No momento, esta página está disponível apenas em inglês.

Trust and transparency are at the core of everything we do at New Relic. The privacy and security of our customers, employees, and potential candidates are paramount.

According to the Federal Trade Commission, employment phishing scams are common and have tricked Americans out of $490 million in 2023. We have seen increased fraud by bad actors who are exploiting the current job market and economic climate to dupe job-seekers. 

We share this warning with the community so that potential candidates can keep a vigilant eye out for these scammers. Importantly, we want to provide general tips from our security experts on how to spot fraudulent or suspicious activity.

If you receive an unexpected job offer from New Relic, you can use the following tips to determine if it is genuine:

A genuine New Relic interview and offer process has the following characteristics:

  • New Relic ensures that all applicants have a competitive, equitable, and transparent hiring process. You will interview with a minimum of two people (a recruiter and hiring manager), but typically 4-6 New Relic employees in live interviews on Zoom or in person. 
  • You may be asked to perform a single job-relevant take-home exercise to demonstrate skill. All instructions and links will come through an email address, though they may also be shared live during an interview. Any live coding exercise will take place on the CoderPad platform.
  • Once an offer is made verbally by a recruiter, it is always followed by an email from an email address within 24 hours that includes a link to the offer letter powered by DocuSign. That offer letter requires only digital signatures.
  • Please be aware that New Relic never asks candidates during any part of our interview or offer process to provide personal or financial account information, including but not limited to your social security number, online account passwords, credit card numbers, passport information, and other related banking information.

New Relic sometimes uses third-party vendors to assist in our talent search. While vendor-specific processes may differ early in the process, you can always expect to interview with a New Relic recruiter and hiring manager before receiving an offer. As stated above, your offer will always come from a email address, contain a DocuSign link, and ask for your digital signature only. This rule applies even if you are working with a third-party agency that is recruiting under contract with New Relic. You will never be asked for additional personal or financial account information, nor will you be asked to make payments or purchases for any reason. You can confirm the legitimacy of a third-party vendor acting on New Relic’s behalf by contacting

Watch out for these red flags! These are signs that a job offer or communication is not from New Relic:

  • The offer is for a job that you have not had an interview for. New Relic ensures that all applicants have a competitive, equitable, and transparent hiring process.
  • The offer comes without you having interviewed with a minimum of two people in live (Zoom) interviews where you can see and speak with the interviewers.
  • The interview or offer process requires you to complete multiple take-home assignments or tasks.
  • If the interview invitations or final offer do NOT come directly from an email address. Check the originating domain carefully. For example, do NOT respond to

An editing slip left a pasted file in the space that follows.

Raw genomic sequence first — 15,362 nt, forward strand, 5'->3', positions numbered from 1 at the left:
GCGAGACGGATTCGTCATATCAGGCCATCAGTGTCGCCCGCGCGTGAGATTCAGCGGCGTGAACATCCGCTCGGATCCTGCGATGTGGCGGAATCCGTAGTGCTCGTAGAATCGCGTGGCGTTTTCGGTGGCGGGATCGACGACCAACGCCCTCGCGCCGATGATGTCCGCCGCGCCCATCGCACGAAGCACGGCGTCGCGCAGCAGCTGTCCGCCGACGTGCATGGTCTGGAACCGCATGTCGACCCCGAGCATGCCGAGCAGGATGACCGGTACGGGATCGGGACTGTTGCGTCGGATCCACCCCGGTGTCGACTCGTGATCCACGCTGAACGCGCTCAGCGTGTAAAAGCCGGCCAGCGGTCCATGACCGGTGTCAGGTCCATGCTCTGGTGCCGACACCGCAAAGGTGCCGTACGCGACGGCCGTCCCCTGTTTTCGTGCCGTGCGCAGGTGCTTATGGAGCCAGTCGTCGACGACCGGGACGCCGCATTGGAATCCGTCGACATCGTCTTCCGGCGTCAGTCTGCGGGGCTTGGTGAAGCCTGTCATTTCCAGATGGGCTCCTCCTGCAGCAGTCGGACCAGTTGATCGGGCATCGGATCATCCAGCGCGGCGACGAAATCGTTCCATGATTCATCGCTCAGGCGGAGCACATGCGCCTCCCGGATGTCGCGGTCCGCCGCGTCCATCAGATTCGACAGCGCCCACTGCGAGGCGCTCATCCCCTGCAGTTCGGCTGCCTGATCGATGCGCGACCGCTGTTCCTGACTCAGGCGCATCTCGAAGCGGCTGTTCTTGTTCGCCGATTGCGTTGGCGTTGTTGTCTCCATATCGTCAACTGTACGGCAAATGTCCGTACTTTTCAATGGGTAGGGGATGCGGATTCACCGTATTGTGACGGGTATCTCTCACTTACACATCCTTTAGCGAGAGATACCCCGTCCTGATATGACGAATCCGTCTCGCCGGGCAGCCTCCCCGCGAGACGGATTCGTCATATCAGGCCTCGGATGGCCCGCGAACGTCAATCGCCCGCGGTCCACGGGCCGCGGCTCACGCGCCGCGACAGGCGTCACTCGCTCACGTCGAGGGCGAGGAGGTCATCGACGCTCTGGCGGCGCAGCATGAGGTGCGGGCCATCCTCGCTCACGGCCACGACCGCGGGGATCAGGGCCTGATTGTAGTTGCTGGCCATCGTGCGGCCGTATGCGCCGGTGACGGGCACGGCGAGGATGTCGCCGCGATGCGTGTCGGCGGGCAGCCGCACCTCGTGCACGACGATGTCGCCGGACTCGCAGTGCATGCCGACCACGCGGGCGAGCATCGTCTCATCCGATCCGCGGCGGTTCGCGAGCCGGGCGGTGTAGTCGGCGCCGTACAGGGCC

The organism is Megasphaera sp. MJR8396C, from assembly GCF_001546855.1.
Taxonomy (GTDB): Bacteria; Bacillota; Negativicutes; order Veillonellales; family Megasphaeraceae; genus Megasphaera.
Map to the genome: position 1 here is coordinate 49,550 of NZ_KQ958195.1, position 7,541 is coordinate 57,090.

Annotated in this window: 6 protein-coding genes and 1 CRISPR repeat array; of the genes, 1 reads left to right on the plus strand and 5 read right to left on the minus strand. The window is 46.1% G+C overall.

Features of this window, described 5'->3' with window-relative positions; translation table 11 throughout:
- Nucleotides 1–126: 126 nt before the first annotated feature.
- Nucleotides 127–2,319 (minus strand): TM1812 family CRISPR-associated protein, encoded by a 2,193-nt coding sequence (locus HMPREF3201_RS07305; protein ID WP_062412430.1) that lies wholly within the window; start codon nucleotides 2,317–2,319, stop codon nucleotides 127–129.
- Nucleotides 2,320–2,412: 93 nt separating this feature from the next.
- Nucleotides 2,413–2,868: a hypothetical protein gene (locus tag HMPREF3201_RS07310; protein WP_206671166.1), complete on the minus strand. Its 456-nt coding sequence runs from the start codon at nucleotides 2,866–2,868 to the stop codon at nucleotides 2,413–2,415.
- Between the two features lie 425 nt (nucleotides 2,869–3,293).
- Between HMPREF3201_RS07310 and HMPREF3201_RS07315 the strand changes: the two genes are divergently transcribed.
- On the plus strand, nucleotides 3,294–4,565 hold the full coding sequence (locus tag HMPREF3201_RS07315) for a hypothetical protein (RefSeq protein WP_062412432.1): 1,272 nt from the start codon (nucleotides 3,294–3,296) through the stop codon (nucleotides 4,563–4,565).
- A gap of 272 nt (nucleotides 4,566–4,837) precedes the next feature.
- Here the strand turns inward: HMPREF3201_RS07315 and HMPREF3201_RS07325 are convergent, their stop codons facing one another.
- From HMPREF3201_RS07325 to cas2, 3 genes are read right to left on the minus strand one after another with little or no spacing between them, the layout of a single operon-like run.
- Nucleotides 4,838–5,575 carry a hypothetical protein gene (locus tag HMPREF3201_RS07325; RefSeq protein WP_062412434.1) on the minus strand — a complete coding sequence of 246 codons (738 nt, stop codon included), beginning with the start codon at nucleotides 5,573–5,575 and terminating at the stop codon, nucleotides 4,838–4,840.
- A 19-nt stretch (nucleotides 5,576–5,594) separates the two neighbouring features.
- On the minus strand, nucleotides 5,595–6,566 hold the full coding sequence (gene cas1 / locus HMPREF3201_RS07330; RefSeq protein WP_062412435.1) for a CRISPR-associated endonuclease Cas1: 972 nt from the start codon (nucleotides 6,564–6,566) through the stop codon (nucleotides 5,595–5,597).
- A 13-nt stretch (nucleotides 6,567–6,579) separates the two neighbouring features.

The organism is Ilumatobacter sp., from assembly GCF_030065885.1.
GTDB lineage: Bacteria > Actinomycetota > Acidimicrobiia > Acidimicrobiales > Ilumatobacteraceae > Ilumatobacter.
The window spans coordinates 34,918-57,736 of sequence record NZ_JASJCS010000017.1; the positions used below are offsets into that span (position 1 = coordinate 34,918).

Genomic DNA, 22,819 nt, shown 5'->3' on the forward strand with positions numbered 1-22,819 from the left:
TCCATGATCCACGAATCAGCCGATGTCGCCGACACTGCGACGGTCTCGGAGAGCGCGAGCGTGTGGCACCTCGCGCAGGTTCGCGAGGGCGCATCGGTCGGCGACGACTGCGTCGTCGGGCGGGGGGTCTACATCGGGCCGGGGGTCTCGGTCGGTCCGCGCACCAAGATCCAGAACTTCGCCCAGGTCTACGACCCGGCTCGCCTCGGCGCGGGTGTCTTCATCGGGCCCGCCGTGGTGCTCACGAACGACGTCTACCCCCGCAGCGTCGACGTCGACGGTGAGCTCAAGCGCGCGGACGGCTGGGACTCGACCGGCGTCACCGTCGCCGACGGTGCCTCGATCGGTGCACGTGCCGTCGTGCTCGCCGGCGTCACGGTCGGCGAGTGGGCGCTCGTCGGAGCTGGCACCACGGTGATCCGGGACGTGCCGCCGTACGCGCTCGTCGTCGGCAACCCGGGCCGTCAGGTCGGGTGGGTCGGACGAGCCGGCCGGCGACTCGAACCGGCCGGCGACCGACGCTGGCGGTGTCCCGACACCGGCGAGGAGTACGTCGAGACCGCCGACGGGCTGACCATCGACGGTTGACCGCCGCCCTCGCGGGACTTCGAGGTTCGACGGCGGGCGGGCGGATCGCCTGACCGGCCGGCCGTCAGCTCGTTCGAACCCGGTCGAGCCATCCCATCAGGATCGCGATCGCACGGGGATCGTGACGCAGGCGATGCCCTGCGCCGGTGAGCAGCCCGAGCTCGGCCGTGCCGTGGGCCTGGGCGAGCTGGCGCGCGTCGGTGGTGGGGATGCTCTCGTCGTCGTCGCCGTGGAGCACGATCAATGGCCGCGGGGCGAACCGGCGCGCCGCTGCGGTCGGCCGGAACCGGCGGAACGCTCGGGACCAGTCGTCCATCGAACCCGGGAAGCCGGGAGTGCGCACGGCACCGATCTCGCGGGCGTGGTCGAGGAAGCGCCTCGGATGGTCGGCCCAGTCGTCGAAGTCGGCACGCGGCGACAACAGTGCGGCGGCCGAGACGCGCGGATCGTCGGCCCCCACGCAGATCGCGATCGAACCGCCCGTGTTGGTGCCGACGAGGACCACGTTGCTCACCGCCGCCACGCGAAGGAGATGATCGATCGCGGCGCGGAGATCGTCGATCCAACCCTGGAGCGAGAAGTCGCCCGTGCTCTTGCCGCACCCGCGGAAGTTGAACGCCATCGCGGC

• The job offer comes in the form of a call or a voicemail without being followed by an email that includes a link to the offer letter powered by DocuSign.
  • The DocuSign offer letter requires any information from you beyond digital signatures. A genuine New Relic offer will not ask you for personal information or payment information.
  • The offer requires you to pay for a background check, training, or office equipment. New Relic does not send checks to potential employees for any offer-related expenses, nor does New Relic ask potential employees to supply resources or purchase them through New Relic.
  • The offer asks you to purchase your own office equipment; New Relic does not send checks to potential employees for office equipment, ask them to supply it, or require them to purchase it from New Relic.
  • The offer asks you for any payment or financial account information (credit card or bank account identifiers), or asks you to purchase gift cards or set up a cryptocurrency wallet.

Whether you’re searching for a job or just browsing social media, we always recommend security and privacy best practices to protect yourself: be cautious about what personal information you share, do not share financial account information with strangers, and be on alert for phishing attempts. Don’t accept social media invitations from accounts you have not verified to be legitimate.

You aren’t in this alone. New Relic’s security team periodically receives reports of fraudulent attempts to impersonate our recruiters by sending fake job offers to people in an effort to collect their sensitive information. When this happens, New Relic reports the spoofed accounts and domain names for removal to protect job seekers.

If you suspect a fake New Relic account has tried to connect with you on LinkedIn or via email, please report it to our Security Team and your local internet crimes bureau (in the US, IC3). And if you suspect a fake profile has tried to connect with you on LinkedIn, report the fake profile to LinkedIn. On LinkedIn, legitimate New Relic recruiters will have a verification badge next to their name on their profile, and when you click on that badge, you will see something like this:

LinkedIn Workplace verification badge

If you receive an interview or offer letter and question its legitimacy, you are welcome to verify by contacting us at

Thank you for being concerned about data security. Please browse our current openings to apply directly with New Relic.